Minimal setting conversion required, significantly faster / stripped-down combat with a half-handful of variables at most to keep track of, next to no learning curve for your group. And it can be really fun to enjoy that first-level-is-death vibe again. :smallsmile:

EDIT for your edit: fits with that, too. Magical items aren't strictly necessary, and can certainly be kept down to one or two interesting/significant items per character.

gdiddy
2010-04-29, 11:34 AM
For a real life game with people you like and trust, use this:

http://www.scribd.com/doc/13967641/The-Pool-an-inde-RPG

Ormagoden
2010-04-29, 11:35 AM
Minds-eye theater (http://en.wikipedia.org/wiki/Mind%27s_Eye_Theatre)! That's the PERFECT system for you...

Also see this (http://www.samkass.com/theories/RPSSL.html).

Sanguine
2010-04-29, 11:42 AM
Well Exalted fits the first criteria really well in my opinion and only really suffers from the christmas tree effect if you have have a dedicated crafter but do to the way crafting works you can really limit how often he can craft Artifacts(read as magic items) or of course you just give away Artifacts like candy. However it's highly setting specific and while I didn't have a lot of trouble learning the system I hear a lot of other have so it probably doesn't count as easy to learn. Fun as hell though. So I would say it really depends on how important the various things are to you as to whether or not it would be good for you.

TheThan
2010-04-29, 12:15 PM
Well lets see off the top of my head these are the ones Iíve come up with.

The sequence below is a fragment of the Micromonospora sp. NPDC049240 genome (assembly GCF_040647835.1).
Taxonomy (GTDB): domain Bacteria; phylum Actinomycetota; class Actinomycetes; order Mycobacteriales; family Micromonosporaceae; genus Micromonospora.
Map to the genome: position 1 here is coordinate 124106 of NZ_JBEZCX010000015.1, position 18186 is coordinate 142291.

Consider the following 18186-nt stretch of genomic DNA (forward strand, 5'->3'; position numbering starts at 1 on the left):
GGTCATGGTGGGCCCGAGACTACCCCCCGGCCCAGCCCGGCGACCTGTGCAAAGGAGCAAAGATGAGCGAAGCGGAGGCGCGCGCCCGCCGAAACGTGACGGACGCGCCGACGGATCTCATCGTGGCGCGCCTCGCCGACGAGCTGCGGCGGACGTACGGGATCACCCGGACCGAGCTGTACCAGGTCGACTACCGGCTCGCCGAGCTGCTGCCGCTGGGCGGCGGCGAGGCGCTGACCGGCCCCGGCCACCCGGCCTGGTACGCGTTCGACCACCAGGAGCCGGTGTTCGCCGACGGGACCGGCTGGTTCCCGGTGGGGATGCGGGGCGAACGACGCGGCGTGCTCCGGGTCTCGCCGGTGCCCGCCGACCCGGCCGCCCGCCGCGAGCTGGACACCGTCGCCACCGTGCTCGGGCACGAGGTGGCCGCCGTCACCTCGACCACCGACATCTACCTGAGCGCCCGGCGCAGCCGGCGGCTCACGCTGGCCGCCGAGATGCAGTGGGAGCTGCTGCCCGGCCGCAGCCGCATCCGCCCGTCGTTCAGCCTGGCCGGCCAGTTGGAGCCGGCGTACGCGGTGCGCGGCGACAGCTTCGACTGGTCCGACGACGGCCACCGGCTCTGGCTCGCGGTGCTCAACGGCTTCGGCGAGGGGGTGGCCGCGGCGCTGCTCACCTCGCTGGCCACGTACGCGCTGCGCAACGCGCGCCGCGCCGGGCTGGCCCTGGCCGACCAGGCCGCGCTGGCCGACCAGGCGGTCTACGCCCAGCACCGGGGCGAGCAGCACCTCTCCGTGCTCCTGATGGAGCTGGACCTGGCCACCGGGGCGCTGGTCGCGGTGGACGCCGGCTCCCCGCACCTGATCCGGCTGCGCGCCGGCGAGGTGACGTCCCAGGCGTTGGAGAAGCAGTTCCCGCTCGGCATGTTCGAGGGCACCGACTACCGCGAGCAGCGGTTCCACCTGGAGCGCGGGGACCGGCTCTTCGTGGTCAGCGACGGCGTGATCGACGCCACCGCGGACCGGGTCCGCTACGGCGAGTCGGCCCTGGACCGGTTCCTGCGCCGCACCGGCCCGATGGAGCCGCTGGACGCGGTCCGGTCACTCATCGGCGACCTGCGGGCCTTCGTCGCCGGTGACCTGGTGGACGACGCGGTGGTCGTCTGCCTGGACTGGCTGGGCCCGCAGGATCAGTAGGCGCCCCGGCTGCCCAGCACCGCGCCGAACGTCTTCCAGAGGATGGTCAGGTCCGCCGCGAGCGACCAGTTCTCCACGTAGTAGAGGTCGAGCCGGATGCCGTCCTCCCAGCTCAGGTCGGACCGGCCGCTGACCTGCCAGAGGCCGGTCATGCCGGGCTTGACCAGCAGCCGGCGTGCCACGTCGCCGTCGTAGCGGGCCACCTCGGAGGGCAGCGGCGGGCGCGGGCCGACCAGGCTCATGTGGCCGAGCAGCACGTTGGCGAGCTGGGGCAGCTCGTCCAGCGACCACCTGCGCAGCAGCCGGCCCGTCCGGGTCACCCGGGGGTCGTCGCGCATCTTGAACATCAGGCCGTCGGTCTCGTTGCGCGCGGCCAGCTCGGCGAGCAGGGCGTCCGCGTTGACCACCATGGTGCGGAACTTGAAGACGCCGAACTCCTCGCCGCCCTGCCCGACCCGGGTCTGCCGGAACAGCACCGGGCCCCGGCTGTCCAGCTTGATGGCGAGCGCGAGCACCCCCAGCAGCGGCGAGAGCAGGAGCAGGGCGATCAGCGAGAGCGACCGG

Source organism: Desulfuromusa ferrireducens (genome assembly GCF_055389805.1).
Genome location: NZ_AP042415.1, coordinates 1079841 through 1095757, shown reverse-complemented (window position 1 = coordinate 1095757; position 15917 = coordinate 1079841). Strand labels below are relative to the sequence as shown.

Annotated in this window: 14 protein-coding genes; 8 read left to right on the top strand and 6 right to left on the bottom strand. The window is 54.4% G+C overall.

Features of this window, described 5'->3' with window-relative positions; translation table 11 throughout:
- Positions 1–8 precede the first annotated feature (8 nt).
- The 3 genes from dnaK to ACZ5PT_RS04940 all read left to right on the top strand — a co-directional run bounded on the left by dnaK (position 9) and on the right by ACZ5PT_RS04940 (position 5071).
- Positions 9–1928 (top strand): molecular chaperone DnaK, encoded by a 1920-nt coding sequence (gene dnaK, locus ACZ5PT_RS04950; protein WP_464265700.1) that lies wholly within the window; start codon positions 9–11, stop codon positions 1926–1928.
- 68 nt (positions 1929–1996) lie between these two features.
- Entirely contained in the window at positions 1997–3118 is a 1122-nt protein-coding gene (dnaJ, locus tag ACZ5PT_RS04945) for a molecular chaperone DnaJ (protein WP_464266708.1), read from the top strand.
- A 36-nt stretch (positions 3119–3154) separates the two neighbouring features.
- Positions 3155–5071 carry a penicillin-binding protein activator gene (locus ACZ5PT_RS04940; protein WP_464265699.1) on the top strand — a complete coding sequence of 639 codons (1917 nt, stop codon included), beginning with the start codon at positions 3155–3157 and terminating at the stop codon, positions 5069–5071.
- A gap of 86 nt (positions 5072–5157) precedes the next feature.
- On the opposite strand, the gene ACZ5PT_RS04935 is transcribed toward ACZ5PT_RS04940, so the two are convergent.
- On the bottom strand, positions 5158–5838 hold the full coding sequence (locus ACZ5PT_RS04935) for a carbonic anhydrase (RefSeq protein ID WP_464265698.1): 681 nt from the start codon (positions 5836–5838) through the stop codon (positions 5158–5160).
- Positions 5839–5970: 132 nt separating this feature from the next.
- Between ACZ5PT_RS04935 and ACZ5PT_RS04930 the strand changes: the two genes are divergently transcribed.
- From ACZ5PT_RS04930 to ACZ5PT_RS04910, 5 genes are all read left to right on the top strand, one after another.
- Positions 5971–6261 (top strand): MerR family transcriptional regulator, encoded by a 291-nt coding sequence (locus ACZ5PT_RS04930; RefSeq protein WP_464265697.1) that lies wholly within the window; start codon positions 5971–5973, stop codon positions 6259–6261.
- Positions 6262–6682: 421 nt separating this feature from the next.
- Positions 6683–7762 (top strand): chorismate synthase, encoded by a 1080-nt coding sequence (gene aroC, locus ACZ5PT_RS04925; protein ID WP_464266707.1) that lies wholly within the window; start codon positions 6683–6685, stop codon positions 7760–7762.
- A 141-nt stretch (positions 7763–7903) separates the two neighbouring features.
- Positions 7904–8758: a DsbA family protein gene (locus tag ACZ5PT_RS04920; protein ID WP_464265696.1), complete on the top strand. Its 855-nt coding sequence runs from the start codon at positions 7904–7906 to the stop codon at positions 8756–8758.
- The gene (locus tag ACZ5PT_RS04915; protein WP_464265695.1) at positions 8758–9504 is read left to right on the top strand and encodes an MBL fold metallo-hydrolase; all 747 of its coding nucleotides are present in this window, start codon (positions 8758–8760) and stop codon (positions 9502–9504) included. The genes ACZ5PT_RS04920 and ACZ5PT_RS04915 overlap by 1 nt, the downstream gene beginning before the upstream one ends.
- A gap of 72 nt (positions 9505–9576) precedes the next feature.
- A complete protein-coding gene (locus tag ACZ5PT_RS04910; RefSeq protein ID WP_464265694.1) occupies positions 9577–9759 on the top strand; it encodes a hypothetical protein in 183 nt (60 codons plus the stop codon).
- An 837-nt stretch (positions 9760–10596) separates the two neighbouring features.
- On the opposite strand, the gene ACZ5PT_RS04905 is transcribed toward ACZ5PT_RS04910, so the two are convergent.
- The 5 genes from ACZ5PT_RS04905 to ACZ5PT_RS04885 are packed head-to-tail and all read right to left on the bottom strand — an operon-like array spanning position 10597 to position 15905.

BESM 3rd edition system (or the tristatX system for a more generic game). The game is flexible enough to do anything and easy to learn, no need for miniatures and battle set up.


Mutants and master minds. Itís supposed to be pretty cool, Iíve only sampled it myself so I canít give you a complete run down.

Dice less. You could just drop a system all-together and run a pure diceless game. But this requires temperate and mature players to pull off otherwise it turns into a one-upmanship contest.

Anima: beyond fantasy. Iíve heard a lot from it and it seems to be way over complicated for a weakly game. I have a friend that has been trying to get us to play it. So far heís been unsuccessful.

hamlet
2010-04-29, 03:08 PM
The first thing that leaps to mind for me is to stay within D&D but backtrack edition wise. Overshoot 3.x and head all the way back to 1st Edition AD&D - or even Basic. Or their freely-available respective (http://en.wikipedia.org/wiki/Labyrinth_Lord) equivalents (http://en.wikipedia.org/wiki/OSRIC).

EDIT: Whoops. Reversed those links, but you get the idea.[/edit]

Minimal setting conversion required, significantly faster / stripped-down combat with a half-handful of variables at most to keep track of, next to no learning curve for your group. And it can be really fun to enjoy that first-level-is-death vibe again. :smallsmile:

EDIT for your edit: fits with that, too. Magical items aren't strictly necessary, and can certainly be kept down to one or two interesting/significant items per character.

Seconded, though I'd also through AD&D 2e in the mix as well.

wizuriel
2010-04-29, 03:21 PM
Would second Mutants and Masterminds. It is a very fun and flexible system. Only problem is it is very easy to break.